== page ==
Pantaleon Panduro and his Pottery Legacy

Please mouseover golden words to get additional information.

Pantaleon Panduro was born in Tlaquepaque Jalisco on July 26th 1847. Gifted with an amazing talent to sculpt clay he created human figurines and busts with extreme realism.

Pantaleon never received any formal instruction but his natural talent granted him with international recognition. Thanks to Pantaleon pioneer work Tlaquepaque crafters, already known for their utilitarian ceramic became clay sculptors which eventually created a new tradition in the village.

Pantaleon Panduro

Historical Background
Tlaquepaque means place with hill of heavy clay lands; in the pre Hispanic times it belonged to the kingdom of Tonala and was inhabited by the Tecos ethnic group.

The Spaniards conquered Tonala kingdom in 1530; Tlaquepaque was then renamed San Pedro and became one of the biggest tile and brick making centers in the colony.

Ever since Tlaquepaque has been the most prolific pottery center in the country and until Pantaleon Panduro's clay figurines and busts became internationally known all the pottery made in the village had utilitarian purposes.

After Mexico's Independence from Spain was consummated; the country became a favorite place to be visited by European travelers and Guadalajara was always a stop point for those travelers.

As Pantaleon Panduro fame expanded his workshop was included in traveling guides about Mexico and he was visited by all kind of personalities that wanted their clay bust made by the artist.

Spanish journalist Ventura Reyes y Zavala wrote about Panduro "If a European Professor would come and see him working with clay, take him to Europe and give him proper instruction he could become a famous artist there".

A lot of legends are told about Pantaleon Panduro; one of the best known tells about President Porfirio Diaz visit to Guadalajara, and how Panduro who was invited to a meal in the President's honor made a bust of Diaz.

Porfirio Diaz Bust
Porfirio Diaz bust by Pantaleon Panduro

Someone saw Panduro working and told Porfirio Diaz about it, Diaz called him and was so surprised with the bust that he granted Panduro anything he would ask for. Panduro asked to be Mexico's president and Diaz let him be for an hour.

Other variations say Panduro went to Mexico City to give Diaz the completed bust and then the President offer him to be instructed in Europe but Panduro refused to leave his town.

Whatever the real story was, Pantaleon made a Porfirio Diaz bust that nowadays belongs to a private collection.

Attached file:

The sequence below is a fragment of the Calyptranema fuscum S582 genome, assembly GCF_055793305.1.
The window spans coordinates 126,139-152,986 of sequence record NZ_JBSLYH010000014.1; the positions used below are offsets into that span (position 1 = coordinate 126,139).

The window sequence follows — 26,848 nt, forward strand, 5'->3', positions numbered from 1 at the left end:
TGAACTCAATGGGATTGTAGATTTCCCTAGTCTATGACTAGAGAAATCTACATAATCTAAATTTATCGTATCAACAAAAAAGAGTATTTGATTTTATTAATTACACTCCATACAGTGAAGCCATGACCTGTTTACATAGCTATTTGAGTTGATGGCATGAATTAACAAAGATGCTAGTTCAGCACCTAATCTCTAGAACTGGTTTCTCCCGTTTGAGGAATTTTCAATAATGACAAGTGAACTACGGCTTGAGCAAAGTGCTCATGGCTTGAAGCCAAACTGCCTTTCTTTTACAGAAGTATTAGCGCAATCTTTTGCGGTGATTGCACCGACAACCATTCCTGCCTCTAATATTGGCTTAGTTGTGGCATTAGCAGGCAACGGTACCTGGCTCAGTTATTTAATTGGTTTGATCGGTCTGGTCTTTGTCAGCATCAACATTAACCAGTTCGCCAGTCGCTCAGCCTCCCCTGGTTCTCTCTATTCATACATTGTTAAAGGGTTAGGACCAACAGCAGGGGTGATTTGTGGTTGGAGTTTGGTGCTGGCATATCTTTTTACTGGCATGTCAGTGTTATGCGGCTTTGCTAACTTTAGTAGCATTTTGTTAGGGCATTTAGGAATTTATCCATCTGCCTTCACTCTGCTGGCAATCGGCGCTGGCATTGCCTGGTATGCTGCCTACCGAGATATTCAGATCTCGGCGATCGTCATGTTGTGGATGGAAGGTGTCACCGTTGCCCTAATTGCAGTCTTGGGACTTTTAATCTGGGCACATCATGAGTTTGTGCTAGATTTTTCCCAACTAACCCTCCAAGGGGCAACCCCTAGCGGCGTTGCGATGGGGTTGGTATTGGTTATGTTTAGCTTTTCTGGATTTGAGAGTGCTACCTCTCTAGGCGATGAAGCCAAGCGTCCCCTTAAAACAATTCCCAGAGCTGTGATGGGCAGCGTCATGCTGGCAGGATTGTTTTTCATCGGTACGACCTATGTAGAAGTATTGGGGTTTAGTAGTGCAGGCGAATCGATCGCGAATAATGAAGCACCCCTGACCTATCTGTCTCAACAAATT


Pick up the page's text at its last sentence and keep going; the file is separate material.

People from Tlaquepaque called Panduro El Brujo (the wizard) because he could make clay talk. Pantaleon had eleven children that helped him on the workshop and by the time he passed away on August 9th 1909, his clay sculpting; had already become a tradition.

Pantaleon Panduro potter                      
Potter by Pantaleon Panduro

Pantaleon Panduro Descendants
The Panduro family is the only potter's family in Tlaquepaque that has been working for 6 generations; his descendants have specialized in busts, figurines of traditional professions, Mexican presidents, nativity scenes and dolls.

Margarito Nunez Martinez
Pantaleon's great grandson Margarito Nunez (born in 1930) is the most recognized of Panduro's living descendants. In 1997 he won the Ceramic National Prize given by the Jalisco government and in 2004 he was named a "Living Legend", a special award given by FONART.

Margarito's most recognized work is the collection of figurines with the 66 Presidents of Mexico. He also makes collections of figurines of traditional professions such as mailmen and flowers and vegetables vendors.

Daughter Pilar Nunez Hernandez helps his father at the workshop and is in charge of promoting his artwork. In 2006 she won a special prize in the National Ceramic Contest.

Felipe Tornero Ramos
Panduro's great grandson; Felipe specializes in natural and multicolored clay figurines depicting people doing different chores like taking pictures, writing, fishing and
birds vending.

Felipe Tornero organ grinder

Organ Grinder by Felipe Tornero Ramos

Florencio Reyes Lomeli
Panduro's great great grandson Florencio is best known for his Nativity scenes and his Passion of Christ scenes; the Jalisco Folk Art Museum exhibits a 250 pieces Nativity scene made by Reyes Lomeli every Christmas season.

Jonathan Reyes Tovar
Jonathan is Florencio Reyes Lomeli nephew; at 31 he became the youngest potter to ever win the Presidential Award given in the National Ceramic Contest in 2010 with a scene composed by clay skeleton figurines representing the 200 hundred years of independent Mexico.

Berta and Graciela Panduro Cerda
Panduro's great granddaughters specialized in colorful nativity scenes and dolls wearing traditional Mexican gowns.
Graciela Panduro doll
Graciela Panduro Cerda's doll

Betty Gonzalez Panduro
Daughter of Berta Panduro Cerda, Betty makes Christmas ornaments and vendor dolls with embossed decorations.

Pantalon Panduro Museum
Located inside the El Refugio Cultural Center, the museum was open on November 3 1997 and it exhibits the winning pieces of the National Ceramic Contest.

The contest was first held in 1977 and it is the most renowned on its kind around the country. The contest includes 9 categories, a special award given by the President and a special award named Pantaleon Panduro.

The museum also holds temporary exhibits and has shop that features regional pottery.

Pantaleon Panduro Museum

    Visit Our Social Media Sites
    Facebook Twitter Pinterest Google +1

    Enjoy this Page?

    Follow Us

    Share this Page with your Friends
    Questions or Doubts
    For questions or more information please click here.

    Social Comments
    Have your say about what you just read! Leave a comment in the box below.